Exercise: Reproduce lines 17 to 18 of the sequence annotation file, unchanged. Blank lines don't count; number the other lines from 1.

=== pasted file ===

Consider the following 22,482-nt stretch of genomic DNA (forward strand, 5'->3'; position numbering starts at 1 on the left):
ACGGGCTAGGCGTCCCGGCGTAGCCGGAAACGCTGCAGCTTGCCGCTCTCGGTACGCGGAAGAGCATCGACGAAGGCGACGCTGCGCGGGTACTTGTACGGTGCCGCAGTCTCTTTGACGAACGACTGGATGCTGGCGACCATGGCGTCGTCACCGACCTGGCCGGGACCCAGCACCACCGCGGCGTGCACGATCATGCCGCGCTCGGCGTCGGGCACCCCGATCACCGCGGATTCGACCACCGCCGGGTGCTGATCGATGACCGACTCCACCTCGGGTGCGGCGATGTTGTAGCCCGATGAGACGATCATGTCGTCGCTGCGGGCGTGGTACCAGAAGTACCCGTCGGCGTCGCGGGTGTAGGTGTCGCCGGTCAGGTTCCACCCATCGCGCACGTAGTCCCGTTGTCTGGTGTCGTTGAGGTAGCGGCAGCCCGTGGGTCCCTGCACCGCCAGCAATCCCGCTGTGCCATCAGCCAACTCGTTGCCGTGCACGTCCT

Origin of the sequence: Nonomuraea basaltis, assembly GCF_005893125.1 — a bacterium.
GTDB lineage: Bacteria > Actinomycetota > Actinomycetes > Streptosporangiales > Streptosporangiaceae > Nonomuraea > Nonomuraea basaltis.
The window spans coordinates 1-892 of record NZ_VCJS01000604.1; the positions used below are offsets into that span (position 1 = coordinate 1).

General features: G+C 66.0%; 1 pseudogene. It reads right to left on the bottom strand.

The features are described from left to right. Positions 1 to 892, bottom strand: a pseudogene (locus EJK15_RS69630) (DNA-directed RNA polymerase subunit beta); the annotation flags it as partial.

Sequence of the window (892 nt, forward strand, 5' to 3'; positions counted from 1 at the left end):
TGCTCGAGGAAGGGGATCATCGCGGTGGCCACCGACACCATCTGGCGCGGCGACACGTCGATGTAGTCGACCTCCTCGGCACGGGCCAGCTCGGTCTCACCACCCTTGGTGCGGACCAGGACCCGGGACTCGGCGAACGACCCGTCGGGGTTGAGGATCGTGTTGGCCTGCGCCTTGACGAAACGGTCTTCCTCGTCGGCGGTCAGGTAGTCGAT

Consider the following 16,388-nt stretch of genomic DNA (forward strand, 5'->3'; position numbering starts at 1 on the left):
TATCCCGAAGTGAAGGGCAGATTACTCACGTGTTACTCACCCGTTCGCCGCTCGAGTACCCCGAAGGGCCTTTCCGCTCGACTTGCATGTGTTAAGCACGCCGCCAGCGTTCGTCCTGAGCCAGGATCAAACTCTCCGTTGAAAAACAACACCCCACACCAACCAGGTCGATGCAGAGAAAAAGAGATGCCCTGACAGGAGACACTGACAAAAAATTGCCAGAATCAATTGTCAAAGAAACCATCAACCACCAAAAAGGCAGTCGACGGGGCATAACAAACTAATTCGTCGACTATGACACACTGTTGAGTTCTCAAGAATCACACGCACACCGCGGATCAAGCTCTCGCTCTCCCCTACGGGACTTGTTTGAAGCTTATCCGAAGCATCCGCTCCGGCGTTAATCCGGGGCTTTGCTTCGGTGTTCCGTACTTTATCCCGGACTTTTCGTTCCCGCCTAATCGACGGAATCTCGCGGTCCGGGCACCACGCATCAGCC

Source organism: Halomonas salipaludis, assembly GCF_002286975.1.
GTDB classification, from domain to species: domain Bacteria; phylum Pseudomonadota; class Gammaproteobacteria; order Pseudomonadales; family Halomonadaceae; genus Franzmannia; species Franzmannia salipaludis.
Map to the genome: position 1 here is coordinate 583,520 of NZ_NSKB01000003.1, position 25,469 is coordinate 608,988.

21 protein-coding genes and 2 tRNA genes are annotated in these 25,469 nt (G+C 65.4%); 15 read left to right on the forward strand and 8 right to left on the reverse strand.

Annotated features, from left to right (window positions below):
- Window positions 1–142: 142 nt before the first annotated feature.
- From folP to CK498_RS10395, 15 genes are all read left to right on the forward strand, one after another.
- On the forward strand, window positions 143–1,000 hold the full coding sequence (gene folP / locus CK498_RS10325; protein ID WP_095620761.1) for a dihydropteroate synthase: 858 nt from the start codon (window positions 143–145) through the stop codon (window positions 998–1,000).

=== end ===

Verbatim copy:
- Window positions 1–142: 142 nt before the first annotated feature.
- From folP to CK498_RS10395, 15 genes are all read left to right on the forward strand, one after another.